Nutrient deficiency / excess in Citrus

sreyan(6a)July 25, 2014


I'm new to container gardening and citrus plants. I repotted the plant after I got it from the nursery a month ago as they suggested, and I've noticed some new growth.

The growth however seems to be a different color than the rest of the plant, with a red / purple tint (circled in the image)

* With respect to the reddish leaves: Is this an indication of nutrient deficiency / excess?
* With respect to the strange growth: Is this a pest or insect I need to eliminate? It looks like the plant but is different that the other new growth.


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Here's the growth that doesnt look like the rest.

    Bookmark   July 25, 2014 at 1:37PM
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greenman28 NorCal 7b/8a

I can't really see from the pic....but is that a purplish flower bud?

Also, a detail of those leaves would help. Plant leaves appear to be stippled, as with severe mite damage.


    Bookmark   July 25, 2014 at 5:41PM
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Hi Josh, thanks for your help!

I'm doing some posts in succession because I can't figure out how to post more than one image at a time.

This image is for scale. The plant in question is the citrus with the tiny leaves. It's in a ~8" pot. The other citrus plants with the large leaves are in the 6" pot.

    Bookmark   July 25, 2014 at 8:25PM
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Here is a picture of the leaf enlarged as much as I could. Hopefully it's better than what I got with my cellphone this morning.

In case there are mites, I've sprayed all three citrus trees down with a lot of rubbing alcohol. I'm not sure if that's effective against mites however. What are recommended treatments?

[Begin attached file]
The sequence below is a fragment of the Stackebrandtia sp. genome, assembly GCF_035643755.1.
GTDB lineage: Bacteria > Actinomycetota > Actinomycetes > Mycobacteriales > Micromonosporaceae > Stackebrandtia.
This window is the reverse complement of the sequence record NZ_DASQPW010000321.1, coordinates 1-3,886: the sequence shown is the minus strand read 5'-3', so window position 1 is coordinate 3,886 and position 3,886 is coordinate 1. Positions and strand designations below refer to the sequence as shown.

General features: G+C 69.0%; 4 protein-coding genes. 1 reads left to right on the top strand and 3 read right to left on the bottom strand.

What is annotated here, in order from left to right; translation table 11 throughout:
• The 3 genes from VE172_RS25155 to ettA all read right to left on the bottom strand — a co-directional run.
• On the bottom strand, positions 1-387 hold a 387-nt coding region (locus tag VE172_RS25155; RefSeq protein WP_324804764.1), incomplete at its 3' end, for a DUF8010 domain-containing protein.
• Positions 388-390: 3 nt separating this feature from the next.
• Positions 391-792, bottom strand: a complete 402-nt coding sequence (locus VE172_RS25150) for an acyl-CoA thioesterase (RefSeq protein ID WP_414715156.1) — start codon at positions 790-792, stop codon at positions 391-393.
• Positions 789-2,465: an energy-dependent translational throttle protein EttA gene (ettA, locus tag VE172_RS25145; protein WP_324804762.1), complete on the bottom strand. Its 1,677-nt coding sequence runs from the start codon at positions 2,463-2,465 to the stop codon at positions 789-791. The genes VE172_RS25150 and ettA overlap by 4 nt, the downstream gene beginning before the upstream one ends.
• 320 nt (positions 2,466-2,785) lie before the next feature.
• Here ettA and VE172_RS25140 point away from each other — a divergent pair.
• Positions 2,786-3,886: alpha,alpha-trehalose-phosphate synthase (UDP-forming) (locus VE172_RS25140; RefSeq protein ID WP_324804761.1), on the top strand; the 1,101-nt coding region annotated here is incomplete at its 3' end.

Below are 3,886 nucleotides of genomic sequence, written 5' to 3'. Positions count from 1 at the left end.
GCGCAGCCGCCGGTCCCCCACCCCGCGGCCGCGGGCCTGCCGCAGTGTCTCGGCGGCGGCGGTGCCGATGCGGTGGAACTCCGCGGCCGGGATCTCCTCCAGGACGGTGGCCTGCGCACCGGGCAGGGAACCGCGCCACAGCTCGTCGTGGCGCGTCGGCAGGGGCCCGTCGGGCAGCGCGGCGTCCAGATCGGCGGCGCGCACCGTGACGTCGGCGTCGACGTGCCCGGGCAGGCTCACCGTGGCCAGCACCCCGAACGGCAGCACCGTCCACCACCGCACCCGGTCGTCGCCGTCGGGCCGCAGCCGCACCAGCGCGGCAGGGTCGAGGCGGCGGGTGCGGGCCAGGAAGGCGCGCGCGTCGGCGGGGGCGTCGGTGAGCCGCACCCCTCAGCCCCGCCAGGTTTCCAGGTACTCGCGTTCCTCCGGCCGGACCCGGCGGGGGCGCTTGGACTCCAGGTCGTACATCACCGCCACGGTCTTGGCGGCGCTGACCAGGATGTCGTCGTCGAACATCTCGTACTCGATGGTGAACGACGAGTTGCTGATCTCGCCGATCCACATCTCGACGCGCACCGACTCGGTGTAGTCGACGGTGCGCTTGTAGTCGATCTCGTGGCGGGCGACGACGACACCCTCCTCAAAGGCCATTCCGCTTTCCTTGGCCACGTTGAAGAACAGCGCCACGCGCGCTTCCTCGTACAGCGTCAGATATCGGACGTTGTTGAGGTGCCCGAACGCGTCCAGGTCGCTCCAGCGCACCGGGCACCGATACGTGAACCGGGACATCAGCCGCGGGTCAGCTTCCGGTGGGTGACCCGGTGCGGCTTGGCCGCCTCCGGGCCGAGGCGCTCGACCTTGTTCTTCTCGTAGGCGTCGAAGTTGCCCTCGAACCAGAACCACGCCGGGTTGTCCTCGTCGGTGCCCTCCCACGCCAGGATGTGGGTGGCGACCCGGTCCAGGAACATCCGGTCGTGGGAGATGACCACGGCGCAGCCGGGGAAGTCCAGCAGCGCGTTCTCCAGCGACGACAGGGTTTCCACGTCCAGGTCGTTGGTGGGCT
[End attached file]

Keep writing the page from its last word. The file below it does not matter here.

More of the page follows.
Bookmark   July 25, 2014 at 8:27PM
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Here's the mysterious growth. I didn't think it could be a flower bud because the plant is so small.

Should I be concerned that it's flowering at such a small size and thus making a last ditch effort to propagate?

    Bookmark   July 25, 2014 at 8:29PM
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Here's one last pictures of the leaves post spray down.

It looks like an ant died. This also has a better picture of the purple leaves. Could mites cause the leaf to be purple?

Thanks again, and sorry for the multiple posts.


    Bookmark   July 25, 2014 at 8:31PM
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greenman28 NorCal 7b/8a

New growth is often purplish in a variety of plants.

The thing that looks like a flower bud is still not quite clear enough....but I assume it's a bud. Don't worry about it will most likely abort once it has bloomed (or even if a fruit sets).

The leaves would seem to indicate mite damage. I prefer several repeated treatments of Neem oil to battle mites.

The pots are already too small for these plants. Looks like you're using Gritty Mix (good job, there), but looks like some fertilization is needed to get a greener green from the tree on the left in the group photo. How are you fertilizing?


    Bookmark   July 25, 2014 at 8:53PM
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I will do several rounds of neem oil application. Should i do this for just the tree in question, all of my citrus plants, or all plants near by?

Ouch! I bought these from Logees a month ago the two smaller ones were potted in 2" pots and the bigger one was potted in a 4" pot. I thought I was giving them too much space in 6 & 8 " pots. I assume they're good for repotting so soon given they are all pushing new leaves? Should i stick with terracotta?

I fertigate with dynagrow foliage pro diluted at a ratio of 1/4 tsp per gallon. Watering frequency has depended on weather, on average every two days or so.


    Bookmark   July 25, 2014 at 9:13PM
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greenman28 NorCal 7b/8a

Great, you're using Foliage Pro. I'd go with a heavier dose, once or twice a week. With my Meyer Lemon, I comfortably fertilize with 1.5 teaspoons per gallon of water, once a week.

I wouldn't want to re-pot so soon....and I hate to say it. Perhaps others will comment on the containers. I'm looking at the plants and anticipating more growth this season.